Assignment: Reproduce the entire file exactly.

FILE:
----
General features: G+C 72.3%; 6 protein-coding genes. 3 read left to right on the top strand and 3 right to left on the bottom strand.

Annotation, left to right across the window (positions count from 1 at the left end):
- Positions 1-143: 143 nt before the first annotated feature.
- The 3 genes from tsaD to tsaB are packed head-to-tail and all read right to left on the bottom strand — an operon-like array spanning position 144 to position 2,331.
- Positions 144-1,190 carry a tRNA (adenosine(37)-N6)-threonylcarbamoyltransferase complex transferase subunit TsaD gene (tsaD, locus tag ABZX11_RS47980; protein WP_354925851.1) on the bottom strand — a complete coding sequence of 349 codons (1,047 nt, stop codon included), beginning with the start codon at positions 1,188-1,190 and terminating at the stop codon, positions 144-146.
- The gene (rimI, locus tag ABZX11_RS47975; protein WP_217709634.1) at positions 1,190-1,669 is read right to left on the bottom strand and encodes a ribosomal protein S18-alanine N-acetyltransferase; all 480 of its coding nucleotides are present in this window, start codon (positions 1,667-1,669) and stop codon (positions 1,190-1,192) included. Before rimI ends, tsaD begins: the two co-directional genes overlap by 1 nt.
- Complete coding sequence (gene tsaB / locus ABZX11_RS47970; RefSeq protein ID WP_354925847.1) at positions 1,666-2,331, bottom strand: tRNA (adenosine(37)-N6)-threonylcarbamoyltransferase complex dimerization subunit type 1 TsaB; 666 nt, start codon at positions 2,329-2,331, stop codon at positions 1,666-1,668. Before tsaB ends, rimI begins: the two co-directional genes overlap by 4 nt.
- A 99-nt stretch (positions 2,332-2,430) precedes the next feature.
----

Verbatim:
General features: G+C 72.3%; 6 protein-coding genes. 3 read left to right on the top strand and 3 right to left on the bottom strand.

Annotation, left to right across the window (positions count from 1 at the left end):
- Positions 1-143: 143 nt before the first annotated feature.
- The 3 genes from tsaD to tsaB are packed head-to-tail and all read right to left on the bottom strand — an operon-like array spanning position 144 to position 2,331.
- Positions 144-1,190 carry a tRNA (adenosine(37)-N6)-threonylcarbamoyltransferase complex transferase subunit TsaD gene (tsaD, locus tag ABZX11_RS47980; protein WP_354925851.1) on the bottom strand — a complete coding sequence of 349 codons (1,047 nt, stop codon included), beginning with the start codon at positions 1,188-1,190 and terminating at the stop codon, positions 144-146.
- The gene (rimI, locus tag ABZX11_RS47975; protein WP_217709634.1) at positions 1,190-1,669 is read right to left on the bottom strand and encodes a ribosomal protein S18-alanine N-acetyltransferase; all 480 of its coding nucleotides are present in this window, start codon (positions 1,667-1,669) and stop codon (positions 1,190-1,192) included. Before rimI ends, tsaD begins: the two co-directional genes overlap by 1 nt.
- Complete coding sequence (gene tsaB / locus ABZX11_RS47970; RefSeq protein ID WP_354925847.1) at positions 1,666-2,331, bottom strand: tRNA (adenosine(37)-N6)-threonylcarbamoyltransferase complex dimerization subunit type 1 TsaB; 666 nt, start codon at positions 2,329-2,331, stop codon at positions 1,666-1,668. Before tsaB ends, rimI begins: the two co-directional genes overlap by 4 nt.
- A 99-nt stretch (positions 2,332-2,430) precedes the next feature.